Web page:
•  5
    The meta-wisdom of crowds
    Synthese 1-24. forthcoming.
    It is well-known that people will adjust their first-order beliefs based on observations of others. We explore how such adjustments interact with second-order beliefs regarding universalism and relativism in a population. Across a range of simulations, we show that populations where individuals have a tendency toward universalism converge more quickly in coordination problems, and generate higher total payoffs, than do populations where individuals have a tendency toward relativism. Thus, in con…Read more
  • How Can Psychology Contribute to the Free Will Debate?
    In John Baer, James C. Kaufman & Roy F. Baumeister (eds.), Are We Free?: Psychology and Free Will, Oup Usa. 2008.
  •  326
    Cause and burn
    Cognition 207 (104517): 104517. 2021.
    Many philosophers maintain that causation is to be explicated in terms of a kind of dependence between cause and effect. These “dependence” theories are opposed by “production” accounts which hold that there is some more fundamental causal “oomph”. A wide range of experimental research on everyday causal judgments seems to indicate that ordinary people operate primarily with a dependence-based notion of causation. For example, people tend to say that absences and double preventers are causes. …Read more
  •  26
    Generating Explanatory Gaps
    with B. Fiala
    Journal of Consciousness Studies 26 (9-10): 71-82. 2019.
    We develop a partial solution to the meta-problem of consciousness that builds on our previous psychological account of an apparent explanatory gap. Drawing from empirical work on explanatory cognition and conceptual development, we sketch a profile of cognitive systems for which primitive concepts facilitate explanatory gaps. This account predicts that there will be multiple explanatory gaps. We suggest that this is borne out by the existence of primitivist theories in multiple philosophical do…Read more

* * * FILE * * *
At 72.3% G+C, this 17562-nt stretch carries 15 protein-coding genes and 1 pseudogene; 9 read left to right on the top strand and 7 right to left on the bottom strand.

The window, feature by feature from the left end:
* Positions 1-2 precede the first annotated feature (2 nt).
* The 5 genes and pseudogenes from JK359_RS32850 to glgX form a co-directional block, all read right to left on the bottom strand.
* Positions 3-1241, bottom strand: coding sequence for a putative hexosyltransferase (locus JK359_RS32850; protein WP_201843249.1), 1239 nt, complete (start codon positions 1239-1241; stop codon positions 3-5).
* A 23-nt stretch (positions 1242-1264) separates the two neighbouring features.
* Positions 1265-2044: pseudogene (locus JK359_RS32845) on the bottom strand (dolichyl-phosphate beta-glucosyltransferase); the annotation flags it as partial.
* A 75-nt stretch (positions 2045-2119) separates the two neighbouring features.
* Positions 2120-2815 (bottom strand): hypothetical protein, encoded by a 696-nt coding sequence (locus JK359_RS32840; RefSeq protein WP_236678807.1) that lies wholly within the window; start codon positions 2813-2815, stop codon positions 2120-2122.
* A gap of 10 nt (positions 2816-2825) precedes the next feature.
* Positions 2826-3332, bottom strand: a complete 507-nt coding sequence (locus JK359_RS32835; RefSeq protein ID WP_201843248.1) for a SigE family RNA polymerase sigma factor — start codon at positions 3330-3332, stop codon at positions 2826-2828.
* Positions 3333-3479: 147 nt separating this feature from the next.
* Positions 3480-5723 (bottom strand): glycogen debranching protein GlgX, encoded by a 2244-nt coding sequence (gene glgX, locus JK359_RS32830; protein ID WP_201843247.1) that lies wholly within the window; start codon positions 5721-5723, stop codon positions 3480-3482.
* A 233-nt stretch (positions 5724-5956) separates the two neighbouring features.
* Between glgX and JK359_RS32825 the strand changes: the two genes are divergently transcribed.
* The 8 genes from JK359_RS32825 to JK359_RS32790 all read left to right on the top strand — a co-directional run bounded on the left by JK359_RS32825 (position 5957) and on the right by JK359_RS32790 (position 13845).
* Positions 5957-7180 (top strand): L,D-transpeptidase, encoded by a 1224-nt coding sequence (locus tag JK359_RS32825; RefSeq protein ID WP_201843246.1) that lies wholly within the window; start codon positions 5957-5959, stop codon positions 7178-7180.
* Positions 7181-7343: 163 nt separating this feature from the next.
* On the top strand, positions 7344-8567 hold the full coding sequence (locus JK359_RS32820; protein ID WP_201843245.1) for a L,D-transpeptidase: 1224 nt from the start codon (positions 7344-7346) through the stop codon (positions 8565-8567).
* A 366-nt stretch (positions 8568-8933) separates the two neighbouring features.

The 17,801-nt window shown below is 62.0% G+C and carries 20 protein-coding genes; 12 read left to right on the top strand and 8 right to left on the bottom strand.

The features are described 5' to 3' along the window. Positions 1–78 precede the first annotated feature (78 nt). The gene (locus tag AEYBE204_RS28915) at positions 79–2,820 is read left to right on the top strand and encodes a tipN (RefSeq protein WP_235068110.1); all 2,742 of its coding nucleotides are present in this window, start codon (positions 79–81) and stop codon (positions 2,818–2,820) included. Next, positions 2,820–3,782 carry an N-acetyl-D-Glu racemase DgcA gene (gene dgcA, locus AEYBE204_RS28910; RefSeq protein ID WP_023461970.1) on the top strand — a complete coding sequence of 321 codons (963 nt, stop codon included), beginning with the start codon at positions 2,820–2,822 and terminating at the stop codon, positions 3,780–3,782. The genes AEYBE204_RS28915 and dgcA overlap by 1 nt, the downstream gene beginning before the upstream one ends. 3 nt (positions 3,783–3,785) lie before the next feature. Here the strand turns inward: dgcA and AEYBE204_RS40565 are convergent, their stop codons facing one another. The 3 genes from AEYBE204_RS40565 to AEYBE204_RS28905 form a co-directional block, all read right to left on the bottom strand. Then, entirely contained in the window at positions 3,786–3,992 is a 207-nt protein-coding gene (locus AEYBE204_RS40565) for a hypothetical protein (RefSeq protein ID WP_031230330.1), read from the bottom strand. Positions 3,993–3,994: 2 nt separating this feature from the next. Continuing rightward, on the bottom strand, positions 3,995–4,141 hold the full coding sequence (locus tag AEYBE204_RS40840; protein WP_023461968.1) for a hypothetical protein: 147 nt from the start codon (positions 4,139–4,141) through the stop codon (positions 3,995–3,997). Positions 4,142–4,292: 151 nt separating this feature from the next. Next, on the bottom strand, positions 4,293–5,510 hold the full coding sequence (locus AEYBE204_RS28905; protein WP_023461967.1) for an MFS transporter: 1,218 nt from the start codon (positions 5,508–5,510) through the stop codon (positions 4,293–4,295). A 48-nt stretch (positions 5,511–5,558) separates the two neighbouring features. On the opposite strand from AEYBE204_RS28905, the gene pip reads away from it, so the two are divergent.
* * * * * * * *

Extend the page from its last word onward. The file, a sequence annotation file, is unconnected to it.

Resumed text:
•  11
    Is Desert in the Details?
    Philosophy and Phenomenological Research 82 (1): 121-133. 2011.
  •  24
  •  7
    Imagination and the puzzles of iteration
    Analysis 63 (3): 182-187. 2003.
  • Moral rules and moral dilemmas
    with R. Mallon
    Cognition 100 530-542. 2006.
  •  174
    An important motivation for relational theories of color is that they resolve apparent conflicts about color: x can, without contradiction, be red relative to S1 and not red relative to S2. Alas, many philosophers claim that the view is incompatible with naive, phenomenally grounded introspection. However, when we presented normal adults with apparent conflicts about color (among other properties), we found that many were open to the relationalist's claim that apparently competing variants can s…Read more
  •  321
    The everyday capacity to understand the mind, or 'mindreading', plays an enormous role in our ordinary lives. Shaun Nichols and Stephen Stich provide a detailed and integrated account of the intricate web of mental components underlying this fascinating and multifarious skill. The imagination, they argue, is essential to understanding others, and there are special cognitive mechanisms for understanding oneself. The account that emerges has broad implications for longstanding philosophical debate…Read more
  •  173
    The claim that common sense regards free will and moral responsibility as compatible with determinism has played a central role in both analytic and experimental philosophy. In this paper, we show that evidence in favor of this “natural compatibilism” is undermined by the role that indeterministic metaphysical views play in how people construe deterministic scenarios. To demonstrate this, we re-examine two classic studies that have been used to support natural compatibilism. We find that althoug…Read more